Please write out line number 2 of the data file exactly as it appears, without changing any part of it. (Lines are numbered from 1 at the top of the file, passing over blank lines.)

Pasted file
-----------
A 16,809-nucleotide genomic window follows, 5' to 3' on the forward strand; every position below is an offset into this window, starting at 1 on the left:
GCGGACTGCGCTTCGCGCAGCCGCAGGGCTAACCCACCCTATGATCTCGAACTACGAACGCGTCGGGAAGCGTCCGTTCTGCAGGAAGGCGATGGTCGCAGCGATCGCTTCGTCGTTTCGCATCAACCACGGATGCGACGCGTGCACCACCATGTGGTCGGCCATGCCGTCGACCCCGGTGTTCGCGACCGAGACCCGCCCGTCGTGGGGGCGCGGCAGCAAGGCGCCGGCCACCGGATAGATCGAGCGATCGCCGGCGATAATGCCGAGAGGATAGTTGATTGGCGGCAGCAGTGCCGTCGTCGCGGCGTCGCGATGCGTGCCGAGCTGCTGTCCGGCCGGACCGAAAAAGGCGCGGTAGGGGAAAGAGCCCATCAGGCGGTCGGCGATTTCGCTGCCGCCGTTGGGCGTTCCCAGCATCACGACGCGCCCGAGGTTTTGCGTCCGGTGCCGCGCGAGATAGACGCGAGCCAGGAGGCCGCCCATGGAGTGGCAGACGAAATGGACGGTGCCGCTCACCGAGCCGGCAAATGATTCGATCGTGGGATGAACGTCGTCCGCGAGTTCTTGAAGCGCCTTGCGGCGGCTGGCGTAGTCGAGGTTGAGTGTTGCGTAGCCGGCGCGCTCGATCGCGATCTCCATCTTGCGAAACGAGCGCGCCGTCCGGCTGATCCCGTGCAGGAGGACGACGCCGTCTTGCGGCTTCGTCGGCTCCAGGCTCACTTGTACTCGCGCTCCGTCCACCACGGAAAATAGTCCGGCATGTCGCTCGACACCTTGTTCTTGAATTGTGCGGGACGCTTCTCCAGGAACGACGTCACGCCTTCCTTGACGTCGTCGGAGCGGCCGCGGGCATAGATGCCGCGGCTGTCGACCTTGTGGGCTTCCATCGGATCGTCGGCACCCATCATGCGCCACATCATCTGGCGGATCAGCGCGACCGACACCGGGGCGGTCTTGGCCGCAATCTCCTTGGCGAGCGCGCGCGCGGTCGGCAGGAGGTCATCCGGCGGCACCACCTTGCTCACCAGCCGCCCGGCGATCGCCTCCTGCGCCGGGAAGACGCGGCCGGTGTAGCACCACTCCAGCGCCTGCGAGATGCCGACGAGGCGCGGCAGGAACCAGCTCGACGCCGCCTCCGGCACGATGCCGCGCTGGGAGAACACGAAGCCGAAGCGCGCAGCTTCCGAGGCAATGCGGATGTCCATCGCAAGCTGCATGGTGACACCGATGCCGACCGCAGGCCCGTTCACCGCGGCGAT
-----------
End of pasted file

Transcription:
GCGGACTGCGCTTCGCGCAGCCGCAGGGCTAACCCACCCTATGATCTCGAACTACGAACGCGTCGGGAAGCGTCCGTTCTGCAGGAAGGCGATGGTCGCAGCGATCGCTTCGTCGTTTCGCATCAACCACGGATGCGACGCGTGCACCACCATGTGGTCGGCCATGCCGTCGACCCCGGTGTTCGCGACCGAGACCCGCCCGTCGTGGGGGCGCGGCAGCAAGGCGCCGGCCACCGGATAGATCGAGCGATCGCCGGCGATAATGCCGAGAGGATAGTTGATTGGCGGCAGCAGTGCCGTCGTCGCGGCGTCGCGATGCGTGCCGAGCTGCTGTCCGGCCGGACCGAAAAAGGCGCGGTAGGGGAAAGAGCCCATCAGGCGGTCGGCGATTTCGCTGCCGCCGTTGGGCGTTCCCAGCATCACGACGCGCCCGAGGTTTTGCGTCCGGTGCCGCGCGAGATAGACGCGAGCCAGGAGGCCGCCCATGGAGTGGCAGACGAAATGGACGGTGCCGCTCACCGAGCCGGCAAATGATTCGATCGTGGGATGAACGTCGTCCGCGAGTTCTTGAAGCGCCTTGCGGCGGCTGGCGTAGTCGAGGTTGAGTGTTGCGTAGCCGGCGCGCTCGATCGCGATCTCCATCTTGCGAAACGAGCGCGCCGTCCGGCTGATCCCGTGCAGGAGGACGACGCCGTCTTGCGGCTTCGTCGGCTCCAGGCTCACTTGTACTCGCGCTCCGTCCACCACGGAAAATAGTCCGGCATGTCGCTCGACACCTTGTTCTTGAATTGTGCGGGACGCTTCTCCAGGAACGACGTCACGCCTTCCTTGACGTCGTCGGAGCGGCCGCGGGCATAGATGCCGCGGCTGTCGACCTTGTGGGCTTCCATCGGATCGTCGGCACCCATCATGCGCCACATCATCTGGCGGATCAGCGCGACCGACACCGGGGCGGTCTTGGCCGCAATCTCCTTGGCGAGCGCGCGCGCGGTCGGCAGGAGGTCATCCGGCGGCACCACCTTGCTCACCAGCCGCCCGGCGATCGCCTCCTGCGCCGGGAAGACGCGGCCGGTGTAGCACCACTCCAGCGCCTGCGAGATGCCGACGAGGCGCGGCAGGAACCAGCTCGACGCCGCCTCCGGCACGATGCCGCGCTGGGAGAACACGAAGCCGAAGCGCGCAGCTTCCGAGGCAATGCGGATGTCCATCGCAAGCTGCATGGTGACACCGATGCCGACCGCAGGCCCGTTCACCGCGGCGAT